by Joe Abesamis, CPA
Tax Reform is upon us and we at LSL are here to help. Classic tax planning typically involves acceleration of tax deductions and deferral of income. However, with tax reform on the loom, tax planning will look different than before as there are many deductions that will be limited or even eliminated altogether.
There are numerous changes to the tax code that will affect everyone, but we wanted to highlight some key changes that will help you plan out the rest of 2017 to take advantage of tax breaks while they are still here.
This brief article serves to focus on tax planning as it relates to individuals and as it relates to businesses.
Please note that this article is based on legislation as of the date of this article, and is expected to change in the coming weeks with the reconciliation process between the House and Senate bills. We will keep you up to date with the changes that are coming.
Medical Expenses – Tax Reform would eliminate medical expenses as part of your itemized deductions. Medical expenses include insurance, payments to doctors/dentists, and payments to nursing homes.
Our Advice: If you have been able to deduct this expense in the past, pay all medical bills you can possibly pay before 12/31/17.
Property Taxes – The Senate’s plan would eliminate deductions for property taxes. The House plan would preserve property tax deductions, but cap property tax deductions off at $10,000.
Our Advice: Provided you are currently not affected by AMT, prepay both first and second secured property tax installments before 12/31/17 to take advantage of the property taxes deduction.
State Income Taxes – Tax reform would eliminate the state/local taxes. This will affect most of our clients in California who rely on their state income tax paid as an itemized deduction.
Our Advice: Provided you are not affected by AMT, pay your state 4th quarter estimate by 12/31/17 to maximize your itemized deductions.
Miscellaneous Expenses subject to 2% of Adjusted Gross Income – These bucket of expenses include tax preparation fees and also unreimbursed employee business expenses such as continuing education, union dues, and travel costs.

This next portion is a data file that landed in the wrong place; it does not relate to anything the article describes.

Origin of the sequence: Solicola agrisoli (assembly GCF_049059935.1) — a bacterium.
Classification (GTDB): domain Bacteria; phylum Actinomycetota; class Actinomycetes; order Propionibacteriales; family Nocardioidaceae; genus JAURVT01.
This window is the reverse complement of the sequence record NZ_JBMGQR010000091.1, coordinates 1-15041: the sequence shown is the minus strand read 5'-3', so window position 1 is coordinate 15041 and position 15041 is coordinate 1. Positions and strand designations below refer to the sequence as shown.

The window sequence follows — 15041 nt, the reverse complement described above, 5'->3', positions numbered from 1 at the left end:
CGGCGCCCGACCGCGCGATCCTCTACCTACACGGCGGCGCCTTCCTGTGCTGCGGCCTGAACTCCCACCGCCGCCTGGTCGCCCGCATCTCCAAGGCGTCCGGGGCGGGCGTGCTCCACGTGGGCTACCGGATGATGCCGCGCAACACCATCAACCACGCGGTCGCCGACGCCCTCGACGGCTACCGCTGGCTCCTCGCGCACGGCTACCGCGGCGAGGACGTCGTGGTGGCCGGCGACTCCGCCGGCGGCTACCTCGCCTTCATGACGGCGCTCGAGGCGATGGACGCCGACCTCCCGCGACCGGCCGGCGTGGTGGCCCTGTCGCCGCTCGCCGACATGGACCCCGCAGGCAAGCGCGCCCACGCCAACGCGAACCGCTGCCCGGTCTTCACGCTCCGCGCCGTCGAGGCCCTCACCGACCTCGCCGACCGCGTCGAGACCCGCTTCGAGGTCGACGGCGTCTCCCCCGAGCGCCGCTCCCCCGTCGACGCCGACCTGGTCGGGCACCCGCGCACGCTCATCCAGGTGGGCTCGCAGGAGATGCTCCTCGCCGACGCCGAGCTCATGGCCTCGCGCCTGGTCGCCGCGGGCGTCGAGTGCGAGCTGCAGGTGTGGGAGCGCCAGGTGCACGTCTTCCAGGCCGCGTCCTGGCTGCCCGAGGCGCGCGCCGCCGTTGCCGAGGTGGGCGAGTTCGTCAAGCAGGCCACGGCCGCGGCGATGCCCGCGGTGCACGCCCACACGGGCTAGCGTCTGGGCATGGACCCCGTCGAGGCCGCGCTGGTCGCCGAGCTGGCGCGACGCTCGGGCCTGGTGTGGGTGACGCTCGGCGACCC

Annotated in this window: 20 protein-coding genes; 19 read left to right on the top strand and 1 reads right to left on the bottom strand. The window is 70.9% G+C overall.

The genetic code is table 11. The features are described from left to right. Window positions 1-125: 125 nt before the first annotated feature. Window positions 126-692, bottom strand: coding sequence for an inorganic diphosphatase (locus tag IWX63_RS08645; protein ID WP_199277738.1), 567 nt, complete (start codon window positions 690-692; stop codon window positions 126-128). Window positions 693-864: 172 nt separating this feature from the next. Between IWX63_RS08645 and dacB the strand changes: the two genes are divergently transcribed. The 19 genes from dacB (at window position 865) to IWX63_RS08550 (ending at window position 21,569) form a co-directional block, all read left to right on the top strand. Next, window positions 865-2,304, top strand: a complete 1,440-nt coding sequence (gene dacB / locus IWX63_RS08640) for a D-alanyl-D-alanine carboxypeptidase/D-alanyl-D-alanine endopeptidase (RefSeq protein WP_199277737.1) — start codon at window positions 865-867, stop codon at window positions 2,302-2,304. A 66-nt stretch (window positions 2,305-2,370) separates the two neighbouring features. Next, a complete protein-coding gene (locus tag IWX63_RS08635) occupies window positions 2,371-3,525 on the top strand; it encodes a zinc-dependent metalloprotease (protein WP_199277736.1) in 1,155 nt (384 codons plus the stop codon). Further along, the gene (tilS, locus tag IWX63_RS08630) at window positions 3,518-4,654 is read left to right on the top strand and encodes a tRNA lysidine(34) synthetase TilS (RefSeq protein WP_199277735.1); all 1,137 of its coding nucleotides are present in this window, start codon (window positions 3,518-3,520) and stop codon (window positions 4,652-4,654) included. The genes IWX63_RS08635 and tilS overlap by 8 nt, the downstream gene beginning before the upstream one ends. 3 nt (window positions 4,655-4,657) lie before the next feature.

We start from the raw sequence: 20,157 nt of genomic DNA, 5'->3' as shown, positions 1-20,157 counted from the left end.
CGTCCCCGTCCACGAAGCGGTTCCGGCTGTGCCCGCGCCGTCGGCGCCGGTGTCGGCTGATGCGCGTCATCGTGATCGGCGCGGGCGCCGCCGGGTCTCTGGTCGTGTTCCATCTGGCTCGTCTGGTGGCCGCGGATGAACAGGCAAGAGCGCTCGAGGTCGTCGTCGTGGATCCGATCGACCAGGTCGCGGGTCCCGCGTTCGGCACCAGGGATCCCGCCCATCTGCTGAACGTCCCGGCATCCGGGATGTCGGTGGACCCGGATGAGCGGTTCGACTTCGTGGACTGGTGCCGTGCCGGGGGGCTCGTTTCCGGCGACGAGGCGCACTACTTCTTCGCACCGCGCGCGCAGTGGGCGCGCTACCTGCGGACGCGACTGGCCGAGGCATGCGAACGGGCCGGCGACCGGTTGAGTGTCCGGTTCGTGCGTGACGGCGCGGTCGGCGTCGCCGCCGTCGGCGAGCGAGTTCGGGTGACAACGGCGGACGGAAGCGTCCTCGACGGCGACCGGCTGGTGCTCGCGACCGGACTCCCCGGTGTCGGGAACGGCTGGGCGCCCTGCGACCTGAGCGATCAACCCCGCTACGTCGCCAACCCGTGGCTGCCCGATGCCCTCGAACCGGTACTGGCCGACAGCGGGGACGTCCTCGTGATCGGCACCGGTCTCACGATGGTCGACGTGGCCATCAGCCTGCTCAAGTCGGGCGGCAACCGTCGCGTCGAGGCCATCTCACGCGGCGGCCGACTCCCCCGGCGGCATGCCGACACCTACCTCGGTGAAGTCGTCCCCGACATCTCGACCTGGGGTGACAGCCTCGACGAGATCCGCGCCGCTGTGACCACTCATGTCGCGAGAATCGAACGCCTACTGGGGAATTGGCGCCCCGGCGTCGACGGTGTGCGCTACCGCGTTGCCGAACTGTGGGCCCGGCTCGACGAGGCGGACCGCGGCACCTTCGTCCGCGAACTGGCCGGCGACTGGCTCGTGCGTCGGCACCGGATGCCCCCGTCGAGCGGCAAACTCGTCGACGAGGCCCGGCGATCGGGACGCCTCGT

Our Advice: Provided you are not affected by AMT, and you have been able to take advantage of these deductions, then accelerate the deductions by paying them before 12/31/17.
Charitable Donations – While a tax break is not usually the only reason people donate, it is an incentive. The House and Senate bills both roughly double the standard deduction in their new tax plan. If you limit/eliminate the above deductions, you are left with property taxes, mortgage interest and charitable donations to push you over the “doubled” standard deduction.
Our Advice: Consider prepaying your normal 2018 charitable donations before 12/31/17 to take advantage of the tax incentive as 2018 might not yield you any benefit for charitable donations as you might be better off taking the “doubled” standard deduction.
Entertainment Expenses – Costs incurred to “entertain” clients for business purposes such as season tickets to your favorite sports team was 50% deductible. With the new tax reform, entertainment expenses will no longer be deductible. Meals will continue to be deductible at 50%.
Our Advice: Prepay for entertainment expenses before 12/31/17. Most of our clients have a “Meals and Entertainment” general ledger account. Be sure to start accounting for Meals and Entertainment separately if the new tax law is implemented in 2018.
Bonus Depreciation – The house bill states that bonus depreciation increases the current 50% rate to 100% starting September 27th 2017 through 2022. The house bill also makes bonus depreciation available to both new and used property. The Senate bill is similar except that 100% bonus depreciation appears to only be applicable to new property.
Our Advice: If you need to buy equipment for your business, you can make those purchases from now up to 12/31/17 so that they would be eligible for 100% expensing. This equipment must be purchased and placed in service by 12/31/17 to qualify for bonus depreciation. Please note that you will need to track these purchases of equipment for your business personal property tax purposes.
My aim is to provide you peace of mind as it relates to you and your business. Because everyone’s tax situation is unique, I encourage you to reach out to us so we can help you understand how this new tax legislation could potentially affect you.
Joe Abesamis, CPA is a tax manager for LSL CPAs and Advisors in Brea, California. His expertise includes planning for high-net worth clients as well as small to medium sized closely held businesses. For more information, Joe can be reached at (714) 672-0022 or email@example.com.
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